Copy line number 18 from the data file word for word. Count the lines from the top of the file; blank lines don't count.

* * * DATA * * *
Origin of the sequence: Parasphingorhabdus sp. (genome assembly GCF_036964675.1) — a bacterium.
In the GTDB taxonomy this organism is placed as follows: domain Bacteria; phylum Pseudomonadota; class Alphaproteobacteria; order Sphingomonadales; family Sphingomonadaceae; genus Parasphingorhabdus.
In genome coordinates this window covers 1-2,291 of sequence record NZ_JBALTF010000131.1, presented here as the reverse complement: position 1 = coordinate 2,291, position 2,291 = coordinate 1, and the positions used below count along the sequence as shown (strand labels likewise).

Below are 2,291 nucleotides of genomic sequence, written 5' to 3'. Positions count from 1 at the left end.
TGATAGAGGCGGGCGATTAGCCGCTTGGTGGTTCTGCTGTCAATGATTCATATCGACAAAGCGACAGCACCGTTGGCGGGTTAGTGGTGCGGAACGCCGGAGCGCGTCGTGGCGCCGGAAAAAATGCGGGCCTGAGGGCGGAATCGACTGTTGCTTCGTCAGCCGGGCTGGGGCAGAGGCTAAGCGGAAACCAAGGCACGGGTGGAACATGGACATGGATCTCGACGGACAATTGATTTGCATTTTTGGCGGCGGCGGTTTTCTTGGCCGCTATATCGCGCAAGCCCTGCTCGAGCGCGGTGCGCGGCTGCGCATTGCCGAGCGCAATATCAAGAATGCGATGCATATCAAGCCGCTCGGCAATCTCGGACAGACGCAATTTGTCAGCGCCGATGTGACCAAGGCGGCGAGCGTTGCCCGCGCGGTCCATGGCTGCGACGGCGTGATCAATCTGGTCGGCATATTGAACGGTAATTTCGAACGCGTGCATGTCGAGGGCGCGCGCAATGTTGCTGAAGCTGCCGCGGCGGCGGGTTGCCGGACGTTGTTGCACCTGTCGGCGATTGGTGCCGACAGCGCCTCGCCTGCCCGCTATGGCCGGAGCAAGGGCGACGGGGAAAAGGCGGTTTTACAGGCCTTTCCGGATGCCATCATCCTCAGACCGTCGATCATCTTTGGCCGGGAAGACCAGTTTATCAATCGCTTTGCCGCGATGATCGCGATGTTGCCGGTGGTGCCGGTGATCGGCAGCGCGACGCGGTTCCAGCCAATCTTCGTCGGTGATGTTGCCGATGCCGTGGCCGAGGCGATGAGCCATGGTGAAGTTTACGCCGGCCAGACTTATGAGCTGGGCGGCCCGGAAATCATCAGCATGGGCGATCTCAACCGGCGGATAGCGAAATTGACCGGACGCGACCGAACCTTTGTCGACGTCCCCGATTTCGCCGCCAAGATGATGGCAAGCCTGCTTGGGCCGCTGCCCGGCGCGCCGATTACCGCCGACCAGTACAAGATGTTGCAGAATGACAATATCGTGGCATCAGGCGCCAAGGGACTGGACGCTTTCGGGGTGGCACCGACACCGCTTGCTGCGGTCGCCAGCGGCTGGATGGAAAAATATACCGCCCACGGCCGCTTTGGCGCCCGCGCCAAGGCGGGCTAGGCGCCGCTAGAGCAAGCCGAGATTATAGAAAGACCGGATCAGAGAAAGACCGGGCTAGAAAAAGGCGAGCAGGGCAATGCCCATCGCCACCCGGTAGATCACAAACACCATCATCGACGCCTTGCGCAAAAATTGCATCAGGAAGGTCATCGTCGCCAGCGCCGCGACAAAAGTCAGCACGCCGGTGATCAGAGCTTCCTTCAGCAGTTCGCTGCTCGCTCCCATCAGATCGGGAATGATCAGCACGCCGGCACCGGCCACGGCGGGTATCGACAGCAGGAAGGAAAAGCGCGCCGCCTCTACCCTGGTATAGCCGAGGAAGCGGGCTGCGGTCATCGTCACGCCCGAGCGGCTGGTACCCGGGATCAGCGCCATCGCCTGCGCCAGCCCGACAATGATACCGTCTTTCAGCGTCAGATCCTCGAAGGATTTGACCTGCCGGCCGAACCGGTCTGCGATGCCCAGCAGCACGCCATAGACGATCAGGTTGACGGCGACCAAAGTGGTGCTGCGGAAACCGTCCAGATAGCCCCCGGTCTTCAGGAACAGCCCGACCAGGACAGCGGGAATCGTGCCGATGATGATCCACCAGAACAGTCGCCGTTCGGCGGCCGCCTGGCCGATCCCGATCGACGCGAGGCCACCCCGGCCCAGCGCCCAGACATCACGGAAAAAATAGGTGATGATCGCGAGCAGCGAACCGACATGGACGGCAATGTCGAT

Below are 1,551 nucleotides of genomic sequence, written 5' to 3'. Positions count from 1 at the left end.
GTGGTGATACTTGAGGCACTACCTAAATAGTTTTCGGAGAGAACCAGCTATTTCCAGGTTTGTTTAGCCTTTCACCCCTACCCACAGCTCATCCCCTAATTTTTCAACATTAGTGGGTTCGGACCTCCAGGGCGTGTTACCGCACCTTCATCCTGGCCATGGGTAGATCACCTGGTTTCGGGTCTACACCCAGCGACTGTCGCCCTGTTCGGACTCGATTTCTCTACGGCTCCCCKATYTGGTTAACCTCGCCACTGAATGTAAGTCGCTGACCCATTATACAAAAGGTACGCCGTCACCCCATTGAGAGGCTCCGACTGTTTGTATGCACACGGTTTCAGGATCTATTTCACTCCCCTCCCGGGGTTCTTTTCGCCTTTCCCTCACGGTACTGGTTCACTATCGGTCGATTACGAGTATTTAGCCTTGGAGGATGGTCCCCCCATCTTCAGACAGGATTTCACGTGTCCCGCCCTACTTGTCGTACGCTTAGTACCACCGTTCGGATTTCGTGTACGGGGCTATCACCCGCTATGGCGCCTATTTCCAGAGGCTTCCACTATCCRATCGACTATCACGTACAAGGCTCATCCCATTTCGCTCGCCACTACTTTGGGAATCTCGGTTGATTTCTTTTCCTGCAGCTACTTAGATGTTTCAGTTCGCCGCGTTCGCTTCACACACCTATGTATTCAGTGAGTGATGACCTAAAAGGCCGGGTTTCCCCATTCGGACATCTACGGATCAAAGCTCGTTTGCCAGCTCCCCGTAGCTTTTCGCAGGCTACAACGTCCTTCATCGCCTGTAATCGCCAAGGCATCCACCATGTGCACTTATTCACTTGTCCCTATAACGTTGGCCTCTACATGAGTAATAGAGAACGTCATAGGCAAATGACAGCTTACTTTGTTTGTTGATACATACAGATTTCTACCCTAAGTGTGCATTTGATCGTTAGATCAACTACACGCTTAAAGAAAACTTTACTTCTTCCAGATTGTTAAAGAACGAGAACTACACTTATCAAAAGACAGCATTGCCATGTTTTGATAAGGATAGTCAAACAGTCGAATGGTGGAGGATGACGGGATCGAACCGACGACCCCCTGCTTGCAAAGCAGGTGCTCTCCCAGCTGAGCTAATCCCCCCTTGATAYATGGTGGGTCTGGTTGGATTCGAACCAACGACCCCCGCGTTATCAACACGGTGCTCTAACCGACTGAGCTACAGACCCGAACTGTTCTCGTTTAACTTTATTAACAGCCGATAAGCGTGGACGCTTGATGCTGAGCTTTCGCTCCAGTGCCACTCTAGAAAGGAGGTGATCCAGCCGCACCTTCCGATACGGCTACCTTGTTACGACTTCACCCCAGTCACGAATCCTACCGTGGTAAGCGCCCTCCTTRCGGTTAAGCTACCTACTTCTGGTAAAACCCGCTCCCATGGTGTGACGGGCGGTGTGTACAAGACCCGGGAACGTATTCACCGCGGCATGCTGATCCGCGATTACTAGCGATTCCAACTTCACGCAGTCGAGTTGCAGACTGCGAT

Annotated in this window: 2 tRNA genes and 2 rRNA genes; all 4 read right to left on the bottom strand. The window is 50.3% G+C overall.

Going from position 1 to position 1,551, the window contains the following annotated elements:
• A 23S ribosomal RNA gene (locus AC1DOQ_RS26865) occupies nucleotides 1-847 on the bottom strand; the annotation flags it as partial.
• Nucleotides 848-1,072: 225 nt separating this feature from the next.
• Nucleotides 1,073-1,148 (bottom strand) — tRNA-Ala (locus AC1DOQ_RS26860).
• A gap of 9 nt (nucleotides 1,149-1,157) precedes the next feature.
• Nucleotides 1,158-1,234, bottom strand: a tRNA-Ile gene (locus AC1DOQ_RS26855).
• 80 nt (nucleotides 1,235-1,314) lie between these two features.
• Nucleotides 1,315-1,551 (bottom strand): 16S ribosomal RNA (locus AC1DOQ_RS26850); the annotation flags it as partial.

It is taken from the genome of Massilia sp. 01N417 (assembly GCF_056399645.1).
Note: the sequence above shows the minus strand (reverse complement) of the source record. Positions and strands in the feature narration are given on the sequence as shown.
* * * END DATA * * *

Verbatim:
Note: the sequence above shows the minus strand (reverse complement) of the source record. Positions and strands in the feature narration are given on the sequence as shown.